Ockleford, A., and Voyajola, A., (2017) Musical play and play through music in early childhood, in The Routledge International Handbook of Early Childhood Play, London: Routledge.
Pound, L. (2011) Influencing Early Childhood Education: Key Figures Philosophies and Ideas, Maidenhead, Open University Press.
Read, J. (2015) Working with children: an integrated approach, in Kehily, M. J. and Holford, N. (eds) An introduction to Childhood Studies, 3rd ed. London: Open University Press.
Tovey, H., (2017) Playing on the Edge: Adventure, risk and challenge in play outdoors, in The Routledge International Handbook of Early Childhood Play, London:Routledge.
Valkanova, Y., & Brehony, K. J. (2006). The gifts and contributions: Friedrich Froebel and Russian education (1850-1929). History of Education, 35(2), 189-207.

Further reading:

Blundell, D. 2012. Education and Constructions of Childhood. London: Continuum.
Bruce, T (2015) (5th edition) Early Childhood Education. London: Hodder Arnold.
Bruce, T., Findlay, A., Read, J., and Scarborough, M., (eds) Recurring Themes in Education. London: Paul Chapman Publishing.
Bruce, T., Louis, S., McCall G., (2015) Observing Young Children, London: Sage.
Elfer, P, Babies as musicians, artists and scientists, in Moyles, P (2014) The Excellence of Play. 4th Ed. McGraw Hill Education.
Elfer, P (2015) Mixed Feelings: Emotions play an important role in our nursery relationships, and child development. Nursery World. 1st -14th June 2015.
Elfer, P (2017) Subtle emotional process in early childhood pedagogy: evaluating the contribution of the Tavistock Observation Method. Pedagogy, Culture & Society. Published on line Jan 2017.
Elfer, P and Page, J (2015) Pedagogy with babies: Perspectives of Eight Nursery Managers. Early Child Development and Care. Published on line 27th April 2015.
Foley, P., J. Roche & S. Tucker. 2001. Children in Society: Contemporary Theory, Policy and Practice. Basingstoke: Palgrave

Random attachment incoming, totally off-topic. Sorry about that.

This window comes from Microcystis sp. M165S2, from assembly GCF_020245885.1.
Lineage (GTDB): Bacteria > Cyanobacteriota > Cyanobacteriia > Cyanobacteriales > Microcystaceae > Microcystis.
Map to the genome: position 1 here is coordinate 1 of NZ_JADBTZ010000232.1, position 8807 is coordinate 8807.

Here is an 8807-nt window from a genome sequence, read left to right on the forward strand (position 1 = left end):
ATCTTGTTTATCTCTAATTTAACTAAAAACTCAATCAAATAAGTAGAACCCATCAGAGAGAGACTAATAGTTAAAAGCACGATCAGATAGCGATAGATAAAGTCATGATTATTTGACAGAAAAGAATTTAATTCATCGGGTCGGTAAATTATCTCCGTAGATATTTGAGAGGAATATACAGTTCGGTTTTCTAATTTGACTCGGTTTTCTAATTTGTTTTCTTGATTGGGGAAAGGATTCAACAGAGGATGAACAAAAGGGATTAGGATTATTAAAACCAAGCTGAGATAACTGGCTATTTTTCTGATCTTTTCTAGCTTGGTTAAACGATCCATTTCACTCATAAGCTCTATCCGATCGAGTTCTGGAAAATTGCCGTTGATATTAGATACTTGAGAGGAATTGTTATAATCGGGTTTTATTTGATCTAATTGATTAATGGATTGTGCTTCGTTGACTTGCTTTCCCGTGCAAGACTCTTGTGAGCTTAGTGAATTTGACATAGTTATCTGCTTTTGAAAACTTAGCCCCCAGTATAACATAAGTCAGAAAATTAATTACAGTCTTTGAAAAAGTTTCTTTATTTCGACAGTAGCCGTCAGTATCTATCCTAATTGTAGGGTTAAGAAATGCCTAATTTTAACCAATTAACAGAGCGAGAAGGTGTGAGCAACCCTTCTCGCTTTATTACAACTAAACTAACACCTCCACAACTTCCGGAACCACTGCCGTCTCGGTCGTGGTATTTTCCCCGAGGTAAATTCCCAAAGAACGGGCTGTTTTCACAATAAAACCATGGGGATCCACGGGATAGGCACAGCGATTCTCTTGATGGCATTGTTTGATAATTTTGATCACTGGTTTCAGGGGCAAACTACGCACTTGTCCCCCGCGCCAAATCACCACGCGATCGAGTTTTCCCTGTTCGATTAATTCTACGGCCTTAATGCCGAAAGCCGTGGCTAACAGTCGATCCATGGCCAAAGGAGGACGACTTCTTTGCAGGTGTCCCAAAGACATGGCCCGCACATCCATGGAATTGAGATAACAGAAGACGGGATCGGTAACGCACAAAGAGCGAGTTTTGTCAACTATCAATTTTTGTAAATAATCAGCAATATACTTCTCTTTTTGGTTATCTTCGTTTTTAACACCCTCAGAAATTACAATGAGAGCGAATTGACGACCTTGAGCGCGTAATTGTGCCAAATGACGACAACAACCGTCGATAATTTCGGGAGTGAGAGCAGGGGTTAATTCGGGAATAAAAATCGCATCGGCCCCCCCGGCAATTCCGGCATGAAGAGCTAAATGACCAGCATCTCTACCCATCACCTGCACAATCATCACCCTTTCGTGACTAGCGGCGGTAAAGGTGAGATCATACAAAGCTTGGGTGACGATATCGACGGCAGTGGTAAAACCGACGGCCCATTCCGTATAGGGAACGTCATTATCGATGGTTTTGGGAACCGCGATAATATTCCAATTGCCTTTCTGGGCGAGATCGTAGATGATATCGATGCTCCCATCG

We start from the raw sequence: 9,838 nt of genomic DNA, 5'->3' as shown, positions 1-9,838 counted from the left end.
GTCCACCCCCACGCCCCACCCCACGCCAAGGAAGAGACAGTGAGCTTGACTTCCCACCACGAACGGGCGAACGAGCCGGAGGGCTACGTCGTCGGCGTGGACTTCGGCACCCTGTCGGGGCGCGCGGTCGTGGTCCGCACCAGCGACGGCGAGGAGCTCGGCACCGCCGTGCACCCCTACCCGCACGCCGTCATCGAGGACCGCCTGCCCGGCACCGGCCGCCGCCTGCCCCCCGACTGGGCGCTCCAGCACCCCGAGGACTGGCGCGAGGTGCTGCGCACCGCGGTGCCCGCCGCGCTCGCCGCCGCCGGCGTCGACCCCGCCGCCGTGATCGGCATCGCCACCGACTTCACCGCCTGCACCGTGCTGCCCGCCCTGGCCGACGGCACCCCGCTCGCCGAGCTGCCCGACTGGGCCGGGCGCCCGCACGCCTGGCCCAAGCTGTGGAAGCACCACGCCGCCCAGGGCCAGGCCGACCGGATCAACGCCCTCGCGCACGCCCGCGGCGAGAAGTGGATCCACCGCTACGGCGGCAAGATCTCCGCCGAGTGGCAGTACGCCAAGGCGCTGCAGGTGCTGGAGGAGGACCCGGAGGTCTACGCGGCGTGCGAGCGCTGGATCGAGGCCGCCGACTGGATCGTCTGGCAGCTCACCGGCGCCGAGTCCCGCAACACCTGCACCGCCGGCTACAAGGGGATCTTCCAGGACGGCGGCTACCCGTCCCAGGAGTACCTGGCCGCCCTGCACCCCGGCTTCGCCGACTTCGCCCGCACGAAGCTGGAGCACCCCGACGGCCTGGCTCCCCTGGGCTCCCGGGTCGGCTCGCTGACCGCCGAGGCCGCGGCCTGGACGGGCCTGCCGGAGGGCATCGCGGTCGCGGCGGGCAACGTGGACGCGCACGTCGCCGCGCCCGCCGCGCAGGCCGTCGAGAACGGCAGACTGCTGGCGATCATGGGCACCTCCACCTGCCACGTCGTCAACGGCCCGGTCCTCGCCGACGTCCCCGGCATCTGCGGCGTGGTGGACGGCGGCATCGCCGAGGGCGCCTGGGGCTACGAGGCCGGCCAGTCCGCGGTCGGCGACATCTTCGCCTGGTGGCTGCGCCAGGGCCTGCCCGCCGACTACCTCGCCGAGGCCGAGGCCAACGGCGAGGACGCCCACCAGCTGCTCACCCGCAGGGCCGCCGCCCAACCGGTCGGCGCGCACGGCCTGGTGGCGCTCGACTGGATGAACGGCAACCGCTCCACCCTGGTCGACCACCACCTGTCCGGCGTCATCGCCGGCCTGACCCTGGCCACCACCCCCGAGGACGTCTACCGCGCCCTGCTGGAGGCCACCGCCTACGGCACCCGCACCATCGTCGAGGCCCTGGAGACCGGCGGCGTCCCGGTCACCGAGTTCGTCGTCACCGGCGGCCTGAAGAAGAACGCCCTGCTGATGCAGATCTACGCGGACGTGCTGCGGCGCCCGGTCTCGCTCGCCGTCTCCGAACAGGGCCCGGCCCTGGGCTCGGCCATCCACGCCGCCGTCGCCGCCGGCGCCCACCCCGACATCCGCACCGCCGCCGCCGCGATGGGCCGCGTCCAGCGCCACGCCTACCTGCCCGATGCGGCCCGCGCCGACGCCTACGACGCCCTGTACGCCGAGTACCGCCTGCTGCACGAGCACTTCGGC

Gura, P ed. (1992) Exploring Learning: Young Children and Blockplay. London. Paul Chapman.
Hendrick, H. ed. 2005. Child Welfare and Social Policy: An Essential Reader. Bristol: Policy Press
Holligan, C. 2000. Discipline and normalization in the nursery: the Foucauldian gaze, Scottish Educational Review. Nov 1999, Vol. 31 Issue 2, p137-148
Malloch, S., and Trevarthen, C., (eds) (2009) Communicative Musicality Exploring the Basis of Human Companionship, Oxford: Oxford University Press.
Read, J., (2010) Gutter to Garden: Historical Discourses of Risk in Interventions in Working Class Children's Street Play, in Children and Society DOI 10.1111/j.1099-0860.2010.00293x.
Robson, S. (2016) Are there differences between children's display of self-regulation and metacognition when engaged in an activity and when later reflecting on it?: The complementary roles of observation and reflective dialogue. Early Years 36(2): 179-194. DOI: 10.1080/09575146.2015.1129315
Robson, S. (2016) Self-regulation and metacognition in young children: Does it matter if adults are present or not?, British Educational Research Journal 42(2): 185-306. DOI: 10.1002/berj.3205
Robson, S. (2016) Self-regulation, metacognition and child- and adult-initiated activity: Does it matter who initiates the task? Early Child Development and Care 186(5): 764-784. DOI: 10.1080/03004430.2015.1057581
Robson, S., (2017) Play, creativity and creative thinking, in The Routledge International Handbook of Early Childhood Play, London: Routledge
Tovey, H (2008) Playing Outdoors: Spaces and Place, Risk and Challenge. London: Open University Press.
Wyness, M. 2006. Childhood and Society. Basingstoke: Palgrave Macmillan.
Additional Information
Graduate Attributes and Skills creative presentation and ICT skills, critical and analytical skills applied to reading and writing, discussion skills, critical academic writing skills
KeywordsFroebel,childhood practice,early years pedagogy,early years policy,kindergarten
Course organiserDr Lynn McNair
Course secretaryMrs Alta Mene
Tel: (0131 6)51 6381